timer and Interruptible=Off button callback priority/preemption?

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Al el 28 de Jun. de 2011
Comentada: Stefan Karlsson el 18 de Sept. de 2015
I have a periodic timer with a call back in a GUIDE built GUI app with a button w/call back configured with Interruptible=Off (the timer doesn't have this property). I need to insure that neither call back function (button press or timer) preempts each other, in other words, that a call back that has started to execute will run to completion before the other will run. There doesn't appear to be any semaphore building block functions for the normal non-parallel processing Matlab to handle this manually. Is the timer call-back interruptible by the button call-back?

Respuestas (3)

Walter Roberson
Walter Roberson el 28 de Jun. de 2011
The answer apparently depends on your MATLAB version. In newer versions (I'm not sure which one it started in), apparently the timers can interrupt between any two source lines, regardless of whether the callback is marked interruptible or not.
This is not something that I have seen discussed much, or documented: I'm going by my memory of a CSSM thread perhaps a year ago.
  3 comentarios
Walter Roberson
Walter Roberson el 17 de Nov. de 2011
Found some official evidence!

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Daniel Shub
Daniel Shub el 28 de Jun. de 2011
Non-timer graphic callbacks only run when the event queue is flushed. This means as long as you are careful with your timer callbacks to never flush the even queue, your button callback will never interrupt the timer callback.
Preventing the timer callback from interrupting the button callback is harder. Timers run asynchronously (at least since r2010a) and can interrupt any function between any two lines of code (don't ask me what a line of code is and how mex, dll and java fits in since I have asked the Mathworks and they won't tell me). I can think of two ways of preventing the timer callback from interrupting the button callback:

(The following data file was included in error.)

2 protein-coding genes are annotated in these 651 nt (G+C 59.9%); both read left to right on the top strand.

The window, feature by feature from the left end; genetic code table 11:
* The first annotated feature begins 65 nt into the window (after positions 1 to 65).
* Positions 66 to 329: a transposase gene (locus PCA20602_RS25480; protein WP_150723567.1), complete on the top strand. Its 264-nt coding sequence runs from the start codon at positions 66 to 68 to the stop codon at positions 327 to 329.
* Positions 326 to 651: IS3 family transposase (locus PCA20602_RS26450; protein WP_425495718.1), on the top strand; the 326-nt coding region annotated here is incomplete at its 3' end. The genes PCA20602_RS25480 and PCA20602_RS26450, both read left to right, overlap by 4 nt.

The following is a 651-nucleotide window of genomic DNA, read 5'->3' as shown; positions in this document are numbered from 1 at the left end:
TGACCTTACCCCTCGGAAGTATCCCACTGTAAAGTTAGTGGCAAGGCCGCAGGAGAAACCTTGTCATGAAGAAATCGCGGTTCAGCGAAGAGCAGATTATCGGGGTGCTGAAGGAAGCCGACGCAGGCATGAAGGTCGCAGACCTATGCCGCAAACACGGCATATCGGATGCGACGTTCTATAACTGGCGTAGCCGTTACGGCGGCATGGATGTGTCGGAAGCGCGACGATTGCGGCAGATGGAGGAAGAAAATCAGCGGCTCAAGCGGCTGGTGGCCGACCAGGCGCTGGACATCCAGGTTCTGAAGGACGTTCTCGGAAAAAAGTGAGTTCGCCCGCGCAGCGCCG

You could also stop the timer while in the button callback and then restart the timer, with the appropriate time shift, when the callback is finished. Figuring out the delay would be a real bear.
I think better would be to add an invisible object to your GUI with a descriptive tag (a toggle would be ideal) whenever the callback is running. If when the timer starts an object with the correct tag exists, then the timer should issue a uiwait.
  1 comentario
Walter Roberson
Walter Roberson el 28 de Jun. de 2011
Adding and deleting the invisible object could be unnecessary overhead. You could, though, add such an object and have the first line of the button callback set() a property value in the object to non-zero, and the last line of that callback set() it to 0; then, in the timer callback, you could waitfor() that particular property to be 0.
I do not know if this will work, as I do not know about whether timer callbacks are more or less blocking threads that would prevent the button callback from proceeding.

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Stefan Karlsson
Stefan Karlsson el 18 de Sept. de 2015
Sometimes I get into the problem that I am in a function that is not interuptible.
An ugly work-around that seems to work (often) is spawn a new temporary timer from the function in question, like so. I would not post this except there seems to be no suggestions on how to address your problems. At least I have a something, so please dont point out how VERY bad this is to do:
%from the function that refuses to be interuptible
start(timer('StartDelay',asLongAsItTakes, ...
'TimerFcn', {@(~,~,p) HopefullyInteruptibleFunction(p), SomeExtraDataToSend}, ...
'StopFcn' , @(obj,~) delete(obj)));
  1 comentario
Stefan Karlsson
Stefan Karlsson el 18 de Sept. de 2015
"asLongAsItTakes" - a delay time you set as low as you can, high enough that your function will be interuptible "HopefullyInteruptibleFunction" - the function that just takes over execution, and will be interuptible(maybe)

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